7 Reasons Salespeople Forget to Measure the Key Sales Activities Leading to Goal Achievement

Lance Cooper by .(JavaScript must be enabled to view this email address) | on May 31, 2012 | about Character and Productivity, Inspiration/Attitudes
7 Reasons Salespeople Forget to Measure the Key Sales Activities Leading to  Goal Achievement

I love salespeople - especially those who have to make a sale every day, week, or month - the faster the better.  And, I want to stop as many of them as possible from becoming like Willy Loman in Death of a Salesman.

Years ago, my grandfather told me that people who keep their lines in the water longer than others catch more fish.  That was true for those who fish and it’s true for reps who sell.  Of course, the quality of those activities matter as well, but no matter the quality, each month a certain number of 1st appointments leads to a certain number of presentations leads to a certain number of SALES - even with closing  percentages low or high.  Activity leads to results.

Key Sales Activities
1.  Finding leads
2.  Prospecting them for 1st appointments
3.  Holding 1st appointments
4.  Giving presentations and presenting quotes

These are THE RIGHT activities leading to better time management and a high-activity sales professional’s goal achievement.  The Right Levels of Right Activities™ lead to monthly goal achievement.

So, why don’t reps measure these? Why don’t they know their closing percentages so they can be sure to get enough quotes out?  Why don’t they know their opportunity percentages so they can hold enough 1st appointments to get the quotes out at right levels? Here’s what a team told me:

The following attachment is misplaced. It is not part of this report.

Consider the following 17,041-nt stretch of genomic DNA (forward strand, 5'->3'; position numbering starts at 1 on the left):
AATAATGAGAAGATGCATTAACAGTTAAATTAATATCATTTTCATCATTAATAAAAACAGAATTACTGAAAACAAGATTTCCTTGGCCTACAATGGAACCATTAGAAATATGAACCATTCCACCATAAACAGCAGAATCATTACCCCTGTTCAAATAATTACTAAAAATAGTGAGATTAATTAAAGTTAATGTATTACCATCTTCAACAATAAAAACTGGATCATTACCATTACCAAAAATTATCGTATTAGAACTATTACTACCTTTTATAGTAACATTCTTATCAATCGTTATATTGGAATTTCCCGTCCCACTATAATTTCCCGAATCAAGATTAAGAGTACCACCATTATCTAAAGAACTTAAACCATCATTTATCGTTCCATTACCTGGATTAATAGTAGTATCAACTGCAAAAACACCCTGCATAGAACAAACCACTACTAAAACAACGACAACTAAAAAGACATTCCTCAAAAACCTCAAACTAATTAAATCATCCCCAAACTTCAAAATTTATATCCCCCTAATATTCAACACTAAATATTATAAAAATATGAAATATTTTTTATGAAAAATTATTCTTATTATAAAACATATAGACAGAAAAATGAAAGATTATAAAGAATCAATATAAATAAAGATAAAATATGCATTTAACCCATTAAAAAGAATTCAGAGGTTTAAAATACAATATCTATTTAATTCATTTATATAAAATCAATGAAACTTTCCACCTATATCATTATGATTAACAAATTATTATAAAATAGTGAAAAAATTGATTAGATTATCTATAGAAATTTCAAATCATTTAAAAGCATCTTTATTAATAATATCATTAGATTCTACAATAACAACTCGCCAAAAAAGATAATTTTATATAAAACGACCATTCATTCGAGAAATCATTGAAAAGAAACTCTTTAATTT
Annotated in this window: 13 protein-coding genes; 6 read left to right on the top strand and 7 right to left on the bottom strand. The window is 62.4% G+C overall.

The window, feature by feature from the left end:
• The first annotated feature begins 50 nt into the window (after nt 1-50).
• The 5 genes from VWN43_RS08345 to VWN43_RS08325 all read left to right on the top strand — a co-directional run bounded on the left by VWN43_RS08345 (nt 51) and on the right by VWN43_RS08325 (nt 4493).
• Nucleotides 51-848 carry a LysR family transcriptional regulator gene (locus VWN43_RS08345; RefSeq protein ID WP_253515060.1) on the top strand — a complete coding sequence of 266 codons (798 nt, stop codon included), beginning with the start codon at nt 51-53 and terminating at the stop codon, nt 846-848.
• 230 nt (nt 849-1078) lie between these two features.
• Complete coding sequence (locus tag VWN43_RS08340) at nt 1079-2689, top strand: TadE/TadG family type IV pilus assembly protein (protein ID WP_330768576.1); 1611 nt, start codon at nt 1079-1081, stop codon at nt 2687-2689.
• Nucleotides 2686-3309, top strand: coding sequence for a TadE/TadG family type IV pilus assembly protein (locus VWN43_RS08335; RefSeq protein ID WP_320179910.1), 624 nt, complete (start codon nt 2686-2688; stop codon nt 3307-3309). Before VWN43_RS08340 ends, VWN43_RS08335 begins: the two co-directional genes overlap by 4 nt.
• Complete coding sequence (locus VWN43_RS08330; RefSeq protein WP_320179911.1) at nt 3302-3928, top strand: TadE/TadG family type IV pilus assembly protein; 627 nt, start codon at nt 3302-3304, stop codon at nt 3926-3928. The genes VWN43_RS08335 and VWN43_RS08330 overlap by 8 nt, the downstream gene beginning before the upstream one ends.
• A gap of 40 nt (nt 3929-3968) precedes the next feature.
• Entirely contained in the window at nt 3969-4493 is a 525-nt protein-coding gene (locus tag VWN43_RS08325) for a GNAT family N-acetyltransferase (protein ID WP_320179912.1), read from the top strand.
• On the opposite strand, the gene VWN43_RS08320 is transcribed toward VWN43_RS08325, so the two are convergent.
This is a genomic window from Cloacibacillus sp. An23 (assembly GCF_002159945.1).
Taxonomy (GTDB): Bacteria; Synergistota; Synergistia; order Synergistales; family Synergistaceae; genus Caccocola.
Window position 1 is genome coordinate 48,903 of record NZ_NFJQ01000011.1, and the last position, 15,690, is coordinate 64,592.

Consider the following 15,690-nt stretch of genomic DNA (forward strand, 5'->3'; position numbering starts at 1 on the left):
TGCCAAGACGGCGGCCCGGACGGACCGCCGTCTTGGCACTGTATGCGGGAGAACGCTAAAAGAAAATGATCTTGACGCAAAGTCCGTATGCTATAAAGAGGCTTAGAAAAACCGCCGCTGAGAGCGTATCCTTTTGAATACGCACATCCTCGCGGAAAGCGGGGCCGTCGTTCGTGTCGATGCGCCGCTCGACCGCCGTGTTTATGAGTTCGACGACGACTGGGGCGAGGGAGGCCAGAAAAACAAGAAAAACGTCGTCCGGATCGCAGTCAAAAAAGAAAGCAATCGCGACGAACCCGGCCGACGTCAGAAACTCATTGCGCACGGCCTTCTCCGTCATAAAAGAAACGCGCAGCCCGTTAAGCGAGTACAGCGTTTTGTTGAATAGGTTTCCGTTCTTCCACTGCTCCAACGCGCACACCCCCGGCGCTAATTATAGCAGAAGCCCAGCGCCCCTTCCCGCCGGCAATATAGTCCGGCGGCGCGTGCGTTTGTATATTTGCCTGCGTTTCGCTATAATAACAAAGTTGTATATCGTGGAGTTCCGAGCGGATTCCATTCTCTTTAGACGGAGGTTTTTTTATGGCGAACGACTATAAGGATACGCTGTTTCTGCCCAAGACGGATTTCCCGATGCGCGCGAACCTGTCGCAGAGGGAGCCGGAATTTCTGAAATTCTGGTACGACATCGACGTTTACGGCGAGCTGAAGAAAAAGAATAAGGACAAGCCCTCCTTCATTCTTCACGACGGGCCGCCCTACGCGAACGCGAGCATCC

1.  Motivation. Their goals are not important, or they are already beating everyone else on their team without thinking about time management excellence.  Only a few reps have a deep commitment and important obligations.
2.  Knowledge.  They do not understand the relationship between activities and results and how controlling their levels will improve sales performance.
3.  Routine.  Measuring activities is not a habit.  CRMs, surfing, massaging existing accounts, paperwork, and other routines get in the way of activity management actions. The new behaviors have not taken root with new knowledge.
4.  Focus.  They allow distraction to pull them away from what’s critically important for consistent sales and income goal achievement.
5.  System.  Most high-activity reps do not think about systems and processes or step-by-step ways of doing things.  They need a coach that will help them learn, focus, and improve their sales efficiencies in the day.
6.  Belief. Two areas here.  First, they must believe in their ability to sell at their goal level.  Second, they must believe in the processes, systems, and support around them.  Coaches must believe in them.
7.  Fear.  Some reps fear either success or failure.  They either feel inadequate for the mounting responsibilities and commitments or they do not bounce back quickly after rejections.

It all starts with motivation.  Reps have to want something that only higher sales will provide.  Then, the training helps them break down their routines and provide new time management habits around key selling activities.  Coaches have to provide for lapses in focus and a system, like, that keeps everyone keyed to the right activity levels.

Of course faith and belief will help everyone get by the common fears we all experience  Go get ‘em.  Don’t kid yourself like Loman.  Be better.  Lance.

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